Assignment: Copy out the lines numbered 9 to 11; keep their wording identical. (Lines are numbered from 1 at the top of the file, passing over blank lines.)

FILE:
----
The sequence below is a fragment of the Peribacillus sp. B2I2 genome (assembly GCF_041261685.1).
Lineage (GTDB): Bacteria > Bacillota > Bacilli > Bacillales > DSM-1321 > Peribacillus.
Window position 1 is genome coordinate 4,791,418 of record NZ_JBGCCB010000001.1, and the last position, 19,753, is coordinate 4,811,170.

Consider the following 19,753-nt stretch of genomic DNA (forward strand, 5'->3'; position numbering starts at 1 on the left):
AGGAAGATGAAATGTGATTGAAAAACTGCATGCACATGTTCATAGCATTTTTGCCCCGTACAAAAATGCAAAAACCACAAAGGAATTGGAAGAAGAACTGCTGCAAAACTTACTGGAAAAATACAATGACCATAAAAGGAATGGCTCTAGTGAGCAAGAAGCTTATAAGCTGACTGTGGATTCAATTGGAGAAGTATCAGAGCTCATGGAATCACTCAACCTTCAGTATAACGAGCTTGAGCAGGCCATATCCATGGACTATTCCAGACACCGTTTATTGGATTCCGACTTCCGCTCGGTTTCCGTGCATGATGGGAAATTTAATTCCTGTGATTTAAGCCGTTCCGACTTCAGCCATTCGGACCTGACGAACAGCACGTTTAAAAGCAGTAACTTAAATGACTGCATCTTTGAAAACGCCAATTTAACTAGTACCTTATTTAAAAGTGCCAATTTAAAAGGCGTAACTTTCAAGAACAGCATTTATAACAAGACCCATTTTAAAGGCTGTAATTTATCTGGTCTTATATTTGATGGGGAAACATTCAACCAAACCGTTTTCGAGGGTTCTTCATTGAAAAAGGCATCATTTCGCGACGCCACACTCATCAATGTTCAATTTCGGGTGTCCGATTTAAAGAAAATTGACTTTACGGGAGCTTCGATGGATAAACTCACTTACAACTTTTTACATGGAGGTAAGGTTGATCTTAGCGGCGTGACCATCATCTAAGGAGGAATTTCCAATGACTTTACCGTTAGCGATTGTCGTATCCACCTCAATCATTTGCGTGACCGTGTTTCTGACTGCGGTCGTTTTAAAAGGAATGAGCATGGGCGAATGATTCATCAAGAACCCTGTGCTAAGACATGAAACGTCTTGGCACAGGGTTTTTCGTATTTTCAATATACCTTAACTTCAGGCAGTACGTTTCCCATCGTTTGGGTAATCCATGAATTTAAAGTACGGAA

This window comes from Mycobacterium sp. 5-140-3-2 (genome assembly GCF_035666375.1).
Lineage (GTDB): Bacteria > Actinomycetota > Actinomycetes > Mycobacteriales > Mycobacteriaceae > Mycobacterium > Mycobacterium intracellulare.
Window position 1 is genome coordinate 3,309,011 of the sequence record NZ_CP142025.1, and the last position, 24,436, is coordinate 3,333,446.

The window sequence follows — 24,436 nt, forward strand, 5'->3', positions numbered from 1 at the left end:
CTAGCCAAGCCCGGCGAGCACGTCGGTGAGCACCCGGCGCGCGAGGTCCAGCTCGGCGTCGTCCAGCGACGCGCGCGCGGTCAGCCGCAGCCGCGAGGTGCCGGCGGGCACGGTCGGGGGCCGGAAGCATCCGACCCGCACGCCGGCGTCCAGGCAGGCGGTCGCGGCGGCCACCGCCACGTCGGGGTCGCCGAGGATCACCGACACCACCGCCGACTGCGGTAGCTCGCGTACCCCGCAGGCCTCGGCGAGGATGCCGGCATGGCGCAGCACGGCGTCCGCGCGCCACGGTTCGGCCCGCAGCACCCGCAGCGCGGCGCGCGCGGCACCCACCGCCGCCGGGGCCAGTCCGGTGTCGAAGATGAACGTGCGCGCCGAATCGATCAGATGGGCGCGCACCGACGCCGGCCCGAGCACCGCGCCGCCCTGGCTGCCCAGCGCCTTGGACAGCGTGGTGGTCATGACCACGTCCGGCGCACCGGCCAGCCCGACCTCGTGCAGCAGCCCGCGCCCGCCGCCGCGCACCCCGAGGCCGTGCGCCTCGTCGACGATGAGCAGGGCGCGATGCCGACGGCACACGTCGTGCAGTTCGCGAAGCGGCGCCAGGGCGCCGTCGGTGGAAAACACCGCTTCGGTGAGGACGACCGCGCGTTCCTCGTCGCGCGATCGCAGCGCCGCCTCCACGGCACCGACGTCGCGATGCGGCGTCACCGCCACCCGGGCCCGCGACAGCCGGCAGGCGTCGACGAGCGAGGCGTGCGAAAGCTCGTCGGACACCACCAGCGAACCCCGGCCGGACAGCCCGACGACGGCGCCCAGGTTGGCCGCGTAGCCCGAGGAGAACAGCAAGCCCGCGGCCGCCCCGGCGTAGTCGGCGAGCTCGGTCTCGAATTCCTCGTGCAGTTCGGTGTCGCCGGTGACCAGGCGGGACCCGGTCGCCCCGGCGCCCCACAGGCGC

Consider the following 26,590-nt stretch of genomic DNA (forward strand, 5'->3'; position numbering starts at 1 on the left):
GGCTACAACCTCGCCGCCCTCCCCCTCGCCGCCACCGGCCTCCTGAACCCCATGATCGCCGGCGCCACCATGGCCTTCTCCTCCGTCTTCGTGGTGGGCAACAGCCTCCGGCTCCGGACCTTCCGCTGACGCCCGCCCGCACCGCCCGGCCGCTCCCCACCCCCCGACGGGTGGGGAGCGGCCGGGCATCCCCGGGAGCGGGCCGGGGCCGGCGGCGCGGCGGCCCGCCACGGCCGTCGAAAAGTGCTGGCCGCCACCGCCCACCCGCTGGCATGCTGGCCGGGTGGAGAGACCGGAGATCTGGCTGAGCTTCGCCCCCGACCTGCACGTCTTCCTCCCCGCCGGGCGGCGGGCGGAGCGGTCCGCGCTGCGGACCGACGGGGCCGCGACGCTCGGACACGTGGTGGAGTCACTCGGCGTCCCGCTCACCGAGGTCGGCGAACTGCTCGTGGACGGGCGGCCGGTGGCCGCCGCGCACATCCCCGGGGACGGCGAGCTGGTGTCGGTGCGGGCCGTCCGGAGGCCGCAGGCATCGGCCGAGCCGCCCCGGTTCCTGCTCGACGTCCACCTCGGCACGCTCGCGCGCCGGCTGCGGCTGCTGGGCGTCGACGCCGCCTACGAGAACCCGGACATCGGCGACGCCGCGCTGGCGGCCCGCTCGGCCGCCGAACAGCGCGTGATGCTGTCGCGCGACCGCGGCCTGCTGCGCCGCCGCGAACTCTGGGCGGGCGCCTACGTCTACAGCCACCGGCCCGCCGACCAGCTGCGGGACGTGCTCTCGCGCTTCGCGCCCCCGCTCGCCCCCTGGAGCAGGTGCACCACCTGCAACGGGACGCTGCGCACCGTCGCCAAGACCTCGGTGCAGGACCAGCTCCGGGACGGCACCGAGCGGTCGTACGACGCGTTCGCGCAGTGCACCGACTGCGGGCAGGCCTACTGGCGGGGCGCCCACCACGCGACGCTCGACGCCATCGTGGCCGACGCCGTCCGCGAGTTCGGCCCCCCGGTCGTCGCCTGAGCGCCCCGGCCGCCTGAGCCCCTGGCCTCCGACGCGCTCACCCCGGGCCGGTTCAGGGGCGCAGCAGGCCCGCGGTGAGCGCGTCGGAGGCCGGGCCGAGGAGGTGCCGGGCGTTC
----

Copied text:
The window sequence follows — 24,436 nt, forward strand, 5'->3', positions numbered from 1 at the left end:
CTAGCCAAGCCCGGCGAGCACGTCGGTGAGCACCCGGCGCGCGAGGTCCAGCTCGGCGTCGTCCAGCGACGCGCGCGCGGTCAGCCGCAGCCGCGAGGTGCCGGCGGGCACGGTCGGGGGCCGGAAGCATCCGACCCGCACGCCGGCGTCCAGGCAGGCGGTCGCGGCGGCCACCGCCACGTCGGGGTCGCCGAGGATCACCGACACCACCGCCGACTGCGGTAGCTCGCGTACCCCGCAGGCCTCGGCGAGGATGCCGGCATGGCGCAGCACGGCGTCCGCGCGCCACGGTTCGGCCCGCAGCACCCGCAGCGCGGCGCGCGCGGCACCCACCGCCGCCGGGGCCAGTCCGGTGTCGAAGATGAACGTGCGCGCCGAATCGATCAGATGGGCGCGCACCGACGCCGGCCCGAGCACCGCGCCGCCCTGGCTGCCCAGCGCCTTGGACAGCGTGGTGGTCATGACCACGTCCGGCGCACCGGCCAGCCCGACCTCGTGCAGCAGCCCGCGCCCGCCGCCGCGCACCCCGAGGCCGTGCGCCTCGTCGACGATGAGCAGGGCGCGATGCCGACGGCACACGTCGTGCAGTTCGCGAAGCGGCGCCAGGGCGCCGTCGGTGGAAAACACCGCTTCGGTGAGGACGACCGCGCGTTCCTCGTCGCGCGATCGCAGCGCCGCCTCCACGGCACCGACGTCGCGATGCGGCGTCACCGCCACCCGGGCCCGCGACAGCCGGCAGGCGTCGACGAGCGAGGCGTGCGAAAGCTCGTCGGACACCACCAGCGAACCCCGGCCGGACAGCCCGACGACGGCGCCCAGGTTGGCCGCGTAGCCCGAGGAGAACAGCAAGCCCGCGGCCGCCCCGGCGTAGTCGGCGAGCTCGGTCTCGAATTCCTCGTGCAGTTCGGTGTCGCCGGTGACCAGGCGGGACCCGGTCGCCCCGGCGCCCCACAGGCGC

Consider the following 26,590-nt stretch of genomic DNA (forward strand, 5'->3'; position numbering starts at 1 on the left):